Virgin Atlantic is to cut 1,150 more jobs after completing a £1.2bn rescue plan that will secure its future for at least 18 months.
The airline had already cut more than 3,500 jobs out of the 10,000 employees it had at the beginning of the year.
The airline said it had to cut costs in order to survive.
“Until travel returns in greater numbers, survival is predicated on reducing costs further and continuing to preserve cash,” it said.
“The outlook for transatlantic flying, which is core to Virgin Atlantic’s business, remains uncertain with US-UK travel curtailed,” the airline said.
It said the past six months had been “the most challenging in Virgin Atlantic’s history”, and that “regrettably the airline must go further one last time with changes at scale, to ensure it emerges from this crisis”.
The carrier added that a 45-day consultation period would begin on Friday with unions.
Pilots union Balpa said that it hoped to avoid pilot redundancies.
“Every single job lost to this crisis is a tragedy and we are doing everything we can to mitigate job losses across the board,” said Balpa general secretary Brian Strutton.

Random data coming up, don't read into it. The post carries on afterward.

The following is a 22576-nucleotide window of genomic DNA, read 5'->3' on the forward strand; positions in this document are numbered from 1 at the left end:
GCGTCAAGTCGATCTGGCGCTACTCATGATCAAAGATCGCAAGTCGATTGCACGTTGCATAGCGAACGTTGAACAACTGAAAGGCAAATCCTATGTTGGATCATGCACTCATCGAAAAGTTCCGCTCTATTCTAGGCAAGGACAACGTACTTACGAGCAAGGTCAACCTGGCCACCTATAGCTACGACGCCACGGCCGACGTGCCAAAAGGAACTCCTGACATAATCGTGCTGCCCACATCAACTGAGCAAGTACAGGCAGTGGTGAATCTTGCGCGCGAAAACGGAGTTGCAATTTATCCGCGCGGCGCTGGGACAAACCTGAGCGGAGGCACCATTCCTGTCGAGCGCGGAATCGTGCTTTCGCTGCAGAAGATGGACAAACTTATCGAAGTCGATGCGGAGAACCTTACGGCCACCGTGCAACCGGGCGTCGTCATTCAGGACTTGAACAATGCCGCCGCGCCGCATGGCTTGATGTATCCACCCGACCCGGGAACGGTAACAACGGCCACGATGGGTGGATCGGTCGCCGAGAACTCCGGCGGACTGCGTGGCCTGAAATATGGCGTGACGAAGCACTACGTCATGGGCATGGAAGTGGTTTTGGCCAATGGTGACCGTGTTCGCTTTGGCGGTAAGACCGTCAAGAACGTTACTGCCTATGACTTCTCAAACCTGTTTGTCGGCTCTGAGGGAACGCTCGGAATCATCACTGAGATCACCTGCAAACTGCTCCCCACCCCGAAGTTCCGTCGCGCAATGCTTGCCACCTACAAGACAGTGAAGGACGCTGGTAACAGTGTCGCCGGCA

“Despite no help from government, their financing is now secure,” he added.
US carrier Delta Air Lines, which owns 49% of Virgin Atlantic, said the rescue plan was “an important part of protecting Delta’s position in the UK, particularly in the critical London Heathrow market,” as it vies against American Airlines and British Airways.
The pandemic has had a severe impact on the aviation industry as lockdowns and quarantines hit air travel. Airlines, airports and tour firms have collectively shed thousands of jobs.
Virgin gained approval for its rescue plan from UK and US courts this week.
The £1.2bn deal involves £400m in new cash, half of which will come from its main shareholder, Sir Richard Branson’s Virgin Group.